Next month, an astronomers’ report called ‘NGTS-1b: a hot Jupiter transiting an M-dwarf’ will be published in the Monthly Notices of the Royal Astronomical Society.
For those of you that didn’t read through the first chapters of the ‘one day MBA’, it is clear that astronomers and marketing do not go along very well. What does it mean?
Well, basically it says that they have found a new planet in the current solar system.
Of course, they could have just said that but other scientists would be laughing at them for using the simplest of words we guess.
A monster-sized planet turning around a small sun that is. A planet the size of Jupiter orbiting around a start only half its size, turning the theory of planet formation upside down.
The new planet orbits space at around 600 light years from Earth and is the largest sphere compared to the size of its star ever found.
The lead author of the research, Dr. Daniel Bayliss of the University of Warwick’s Astronomy and Astrophysics Group, commented: “The discovery of NGTS-1b was a complete surprise to us. Such massive planets were not thought to exist around such small stars. This is the first exoplanet we have found with our new NGTS facility, and we are already challenging the received wisdom of how planets form.”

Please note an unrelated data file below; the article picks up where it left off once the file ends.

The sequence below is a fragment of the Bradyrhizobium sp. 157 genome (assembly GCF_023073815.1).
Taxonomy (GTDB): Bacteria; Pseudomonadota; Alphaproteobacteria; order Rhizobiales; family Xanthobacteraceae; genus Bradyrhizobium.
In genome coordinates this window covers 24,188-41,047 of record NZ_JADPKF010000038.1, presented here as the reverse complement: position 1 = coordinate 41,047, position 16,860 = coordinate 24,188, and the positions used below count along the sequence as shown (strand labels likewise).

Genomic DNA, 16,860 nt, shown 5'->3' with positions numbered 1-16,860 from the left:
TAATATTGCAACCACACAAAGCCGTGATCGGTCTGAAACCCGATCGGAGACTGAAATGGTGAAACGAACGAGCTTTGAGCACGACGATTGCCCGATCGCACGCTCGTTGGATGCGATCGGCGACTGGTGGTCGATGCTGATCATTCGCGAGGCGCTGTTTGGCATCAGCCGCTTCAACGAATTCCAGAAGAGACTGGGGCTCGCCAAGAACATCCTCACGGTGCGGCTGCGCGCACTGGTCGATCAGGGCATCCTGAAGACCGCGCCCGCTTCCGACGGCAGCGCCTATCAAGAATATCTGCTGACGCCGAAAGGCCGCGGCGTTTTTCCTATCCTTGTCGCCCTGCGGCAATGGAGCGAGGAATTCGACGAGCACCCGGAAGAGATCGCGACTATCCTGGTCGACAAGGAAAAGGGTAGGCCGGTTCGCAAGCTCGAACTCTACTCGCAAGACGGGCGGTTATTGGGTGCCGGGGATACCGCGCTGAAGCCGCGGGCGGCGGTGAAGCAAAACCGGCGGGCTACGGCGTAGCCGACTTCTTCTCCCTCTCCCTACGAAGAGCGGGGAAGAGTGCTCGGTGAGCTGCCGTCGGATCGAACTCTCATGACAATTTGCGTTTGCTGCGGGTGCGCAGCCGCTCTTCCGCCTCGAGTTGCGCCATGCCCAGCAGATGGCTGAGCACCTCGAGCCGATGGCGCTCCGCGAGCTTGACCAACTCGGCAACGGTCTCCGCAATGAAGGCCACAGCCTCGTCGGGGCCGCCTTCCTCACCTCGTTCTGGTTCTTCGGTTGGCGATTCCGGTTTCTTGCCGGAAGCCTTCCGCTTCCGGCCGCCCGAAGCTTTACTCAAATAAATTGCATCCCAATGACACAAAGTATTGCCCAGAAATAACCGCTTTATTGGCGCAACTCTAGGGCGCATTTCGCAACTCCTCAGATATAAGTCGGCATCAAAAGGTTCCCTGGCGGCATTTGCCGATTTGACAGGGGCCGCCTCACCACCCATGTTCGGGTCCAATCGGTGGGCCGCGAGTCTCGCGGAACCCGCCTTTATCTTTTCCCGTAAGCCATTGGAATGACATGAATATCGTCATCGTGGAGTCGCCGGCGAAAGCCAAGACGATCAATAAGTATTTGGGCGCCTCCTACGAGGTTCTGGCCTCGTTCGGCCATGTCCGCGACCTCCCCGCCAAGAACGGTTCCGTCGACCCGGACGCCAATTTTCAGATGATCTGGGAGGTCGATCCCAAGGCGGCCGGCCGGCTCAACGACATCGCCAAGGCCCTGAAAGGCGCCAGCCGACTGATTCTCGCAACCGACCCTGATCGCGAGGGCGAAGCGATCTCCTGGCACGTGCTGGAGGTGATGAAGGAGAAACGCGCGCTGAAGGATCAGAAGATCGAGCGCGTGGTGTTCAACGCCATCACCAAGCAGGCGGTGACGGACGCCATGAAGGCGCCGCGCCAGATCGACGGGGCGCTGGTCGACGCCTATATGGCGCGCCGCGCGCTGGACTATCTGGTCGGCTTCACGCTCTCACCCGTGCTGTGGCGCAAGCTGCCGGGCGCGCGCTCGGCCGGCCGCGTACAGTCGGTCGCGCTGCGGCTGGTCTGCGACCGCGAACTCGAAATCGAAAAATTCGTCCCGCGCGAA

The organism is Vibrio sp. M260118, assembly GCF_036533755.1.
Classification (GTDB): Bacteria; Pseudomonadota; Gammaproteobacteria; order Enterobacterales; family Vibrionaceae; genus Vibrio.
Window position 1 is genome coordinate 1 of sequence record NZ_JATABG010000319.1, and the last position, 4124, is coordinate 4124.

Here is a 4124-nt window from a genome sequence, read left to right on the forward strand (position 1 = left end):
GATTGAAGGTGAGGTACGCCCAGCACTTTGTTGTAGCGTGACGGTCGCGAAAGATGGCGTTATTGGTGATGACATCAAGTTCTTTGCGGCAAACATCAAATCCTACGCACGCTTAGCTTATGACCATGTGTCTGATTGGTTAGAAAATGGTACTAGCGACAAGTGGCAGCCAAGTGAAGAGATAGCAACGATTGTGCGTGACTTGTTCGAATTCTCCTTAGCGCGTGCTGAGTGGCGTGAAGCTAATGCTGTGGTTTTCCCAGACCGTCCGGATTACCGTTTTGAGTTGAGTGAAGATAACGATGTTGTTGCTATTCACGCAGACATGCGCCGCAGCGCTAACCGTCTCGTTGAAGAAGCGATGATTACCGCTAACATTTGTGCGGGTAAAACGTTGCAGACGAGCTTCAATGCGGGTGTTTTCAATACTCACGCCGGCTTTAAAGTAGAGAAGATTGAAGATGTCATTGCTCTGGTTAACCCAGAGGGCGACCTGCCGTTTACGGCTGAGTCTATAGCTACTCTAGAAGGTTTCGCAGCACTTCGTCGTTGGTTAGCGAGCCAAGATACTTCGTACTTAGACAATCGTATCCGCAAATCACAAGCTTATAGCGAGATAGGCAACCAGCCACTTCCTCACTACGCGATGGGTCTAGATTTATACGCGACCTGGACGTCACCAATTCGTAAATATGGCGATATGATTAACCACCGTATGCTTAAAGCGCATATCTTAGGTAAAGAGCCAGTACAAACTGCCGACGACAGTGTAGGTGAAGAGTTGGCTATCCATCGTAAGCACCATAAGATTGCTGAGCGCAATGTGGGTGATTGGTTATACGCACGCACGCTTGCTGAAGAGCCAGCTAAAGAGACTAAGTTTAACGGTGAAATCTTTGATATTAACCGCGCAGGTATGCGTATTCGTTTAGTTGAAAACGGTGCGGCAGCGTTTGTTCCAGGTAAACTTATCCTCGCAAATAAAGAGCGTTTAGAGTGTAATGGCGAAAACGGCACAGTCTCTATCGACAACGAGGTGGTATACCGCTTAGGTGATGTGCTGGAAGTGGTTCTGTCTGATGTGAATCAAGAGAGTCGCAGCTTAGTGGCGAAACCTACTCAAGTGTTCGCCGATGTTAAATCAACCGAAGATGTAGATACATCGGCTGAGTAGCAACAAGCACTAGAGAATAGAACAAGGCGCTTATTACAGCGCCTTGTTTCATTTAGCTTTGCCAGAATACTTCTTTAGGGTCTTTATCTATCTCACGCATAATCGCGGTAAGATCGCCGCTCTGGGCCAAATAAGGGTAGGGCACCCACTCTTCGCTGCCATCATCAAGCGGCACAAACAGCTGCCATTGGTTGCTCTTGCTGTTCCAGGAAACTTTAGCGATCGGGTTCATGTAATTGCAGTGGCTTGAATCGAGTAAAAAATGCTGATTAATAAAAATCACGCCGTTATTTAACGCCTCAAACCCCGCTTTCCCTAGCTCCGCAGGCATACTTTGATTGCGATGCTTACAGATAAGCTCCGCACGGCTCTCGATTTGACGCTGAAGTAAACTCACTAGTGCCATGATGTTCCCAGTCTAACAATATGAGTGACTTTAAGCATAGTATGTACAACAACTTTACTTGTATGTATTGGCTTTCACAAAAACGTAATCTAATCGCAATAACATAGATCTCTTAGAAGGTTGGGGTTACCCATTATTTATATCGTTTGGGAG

NGTS-1b clearly is in need first of all of a new name according to me if it is going to feature as a planet in our solar system.
Co-author, Professor Peter Wheatley, continued: “NGTS-1b was difficult to find, despite being a monster of a planet, because its parent star is small and faint. Small stars are actually the most common in the universe, so it is possible that there are many of these giant planets waiting to be found.”
“Having worked for almost a decade to develop the NGTS telescope array, it is thrilling to see it picking out new and unexpected types of planets. I’m looking forward to seeing what other kinds of exciting new planets we can turn up.”